The evidence at trial showed, among other things, that the defendant owned a handgun consistent with the type and caliber used to commit the murders — a Lorcin.38 caliber hammerless semi-automatic handgun. An inmate testified that the defendant told him that he had used a .38 caliber hammerless pistol that could not be traced to him to commit the murders. The defendant made inculpatory admissions to two other inmates. The State also presented blood spatter evidence consistent with a close-range attack and consisting of the wife's blood on the defendant's shirt and shoes. The defendant's clothing contained gunshot residue, brass and lead particles, biological tissue particles and contact stains of blood from the victims. Evidence, although erroneously admitted, placed the defendant at the home at the time of the murders. A reasonable jury could convict by crediting this evidence.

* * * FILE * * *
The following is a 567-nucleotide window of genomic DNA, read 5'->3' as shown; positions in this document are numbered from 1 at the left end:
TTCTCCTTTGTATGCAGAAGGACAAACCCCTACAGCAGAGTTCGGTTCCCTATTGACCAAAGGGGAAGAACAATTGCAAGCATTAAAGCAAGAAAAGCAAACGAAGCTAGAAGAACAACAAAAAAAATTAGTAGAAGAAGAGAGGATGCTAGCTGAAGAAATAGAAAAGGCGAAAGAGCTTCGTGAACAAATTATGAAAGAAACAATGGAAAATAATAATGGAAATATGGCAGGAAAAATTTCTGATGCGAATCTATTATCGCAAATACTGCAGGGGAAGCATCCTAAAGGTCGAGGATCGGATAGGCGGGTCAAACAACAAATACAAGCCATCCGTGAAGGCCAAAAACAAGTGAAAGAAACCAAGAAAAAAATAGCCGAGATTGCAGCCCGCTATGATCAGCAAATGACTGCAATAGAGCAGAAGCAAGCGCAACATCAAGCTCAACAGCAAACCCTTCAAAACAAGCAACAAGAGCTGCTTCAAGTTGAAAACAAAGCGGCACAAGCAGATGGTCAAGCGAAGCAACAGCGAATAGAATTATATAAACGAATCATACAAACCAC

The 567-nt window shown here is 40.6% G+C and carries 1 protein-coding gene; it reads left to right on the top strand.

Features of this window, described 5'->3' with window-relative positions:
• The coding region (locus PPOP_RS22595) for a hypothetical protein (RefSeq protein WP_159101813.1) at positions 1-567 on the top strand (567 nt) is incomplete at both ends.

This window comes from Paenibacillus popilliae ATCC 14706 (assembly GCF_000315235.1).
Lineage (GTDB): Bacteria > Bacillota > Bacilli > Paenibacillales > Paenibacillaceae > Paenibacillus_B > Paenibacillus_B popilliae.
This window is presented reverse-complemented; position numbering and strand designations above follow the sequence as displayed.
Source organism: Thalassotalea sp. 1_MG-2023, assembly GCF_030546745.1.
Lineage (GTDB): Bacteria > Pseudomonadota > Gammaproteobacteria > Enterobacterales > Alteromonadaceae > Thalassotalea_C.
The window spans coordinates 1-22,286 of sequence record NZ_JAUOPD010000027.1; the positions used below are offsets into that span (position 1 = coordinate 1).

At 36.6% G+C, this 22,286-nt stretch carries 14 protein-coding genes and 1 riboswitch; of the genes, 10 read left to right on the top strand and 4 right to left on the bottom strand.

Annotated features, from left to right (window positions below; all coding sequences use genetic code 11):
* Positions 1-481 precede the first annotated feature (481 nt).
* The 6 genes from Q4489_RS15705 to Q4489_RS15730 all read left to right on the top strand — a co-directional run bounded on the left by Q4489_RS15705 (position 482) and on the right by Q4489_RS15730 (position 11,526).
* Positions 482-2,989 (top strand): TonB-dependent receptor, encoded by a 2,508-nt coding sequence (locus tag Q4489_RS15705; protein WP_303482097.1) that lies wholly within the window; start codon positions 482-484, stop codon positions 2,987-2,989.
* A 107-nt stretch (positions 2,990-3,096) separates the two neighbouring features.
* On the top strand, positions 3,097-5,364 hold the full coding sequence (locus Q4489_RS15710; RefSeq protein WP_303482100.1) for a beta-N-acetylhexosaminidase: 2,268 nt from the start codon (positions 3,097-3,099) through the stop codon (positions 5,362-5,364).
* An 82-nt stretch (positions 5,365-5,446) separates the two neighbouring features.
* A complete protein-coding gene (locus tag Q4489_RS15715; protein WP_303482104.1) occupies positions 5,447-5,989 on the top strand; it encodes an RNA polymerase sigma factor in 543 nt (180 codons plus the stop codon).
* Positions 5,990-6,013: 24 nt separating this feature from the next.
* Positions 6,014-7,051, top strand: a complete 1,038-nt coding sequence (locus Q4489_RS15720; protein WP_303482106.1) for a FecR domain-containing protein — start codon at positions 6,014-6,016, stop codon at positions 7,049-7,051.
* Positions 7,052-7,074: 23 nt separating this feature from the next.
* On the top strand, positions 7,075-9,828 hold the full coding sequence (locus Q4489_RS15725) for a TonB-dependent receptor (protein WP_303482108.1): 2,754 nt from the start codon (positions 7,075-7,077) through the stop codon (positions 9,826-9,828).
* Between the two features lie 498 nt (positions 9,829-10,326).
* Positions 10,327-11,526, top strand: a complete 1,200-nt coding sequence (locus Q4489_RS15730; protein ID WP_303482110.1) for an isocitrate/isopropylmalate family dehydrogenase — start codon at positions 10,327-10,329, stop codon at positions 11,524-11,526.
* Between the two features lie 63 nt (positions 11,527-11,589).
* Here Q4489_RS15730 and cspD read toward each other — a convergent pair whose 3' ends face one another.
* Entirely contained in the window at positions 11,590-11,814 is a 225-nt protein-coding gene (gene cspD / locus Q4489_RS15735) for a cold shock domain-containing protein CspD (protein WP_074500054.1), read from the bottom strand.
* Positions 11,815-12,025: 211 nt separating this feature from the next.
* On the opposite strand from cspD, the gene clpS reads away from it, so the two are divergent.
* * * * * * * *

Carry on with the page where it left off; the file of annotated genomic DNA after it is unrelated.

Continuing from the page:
The defendant's counter-arguments — that Boney's involvement and his alibi evidence constituted reasonable doubt, that the evidence regarding the trace amounts of gun shot residue and brass shavings on his clothing was not probative, and that the State's jailhouse informants and experts were not trustworthy — merely urge this Court to accept his version of events over the version presented by the State. But it was the jury's job to determine whose evidence was more credible, and they chose the State's. It is not the appellate court's province to reweigh the evidence, assess the credibility of witnesses, or substitute its judgment for the jury's. Drane, 867 N.E.2d at 146-47.

    4. Other issues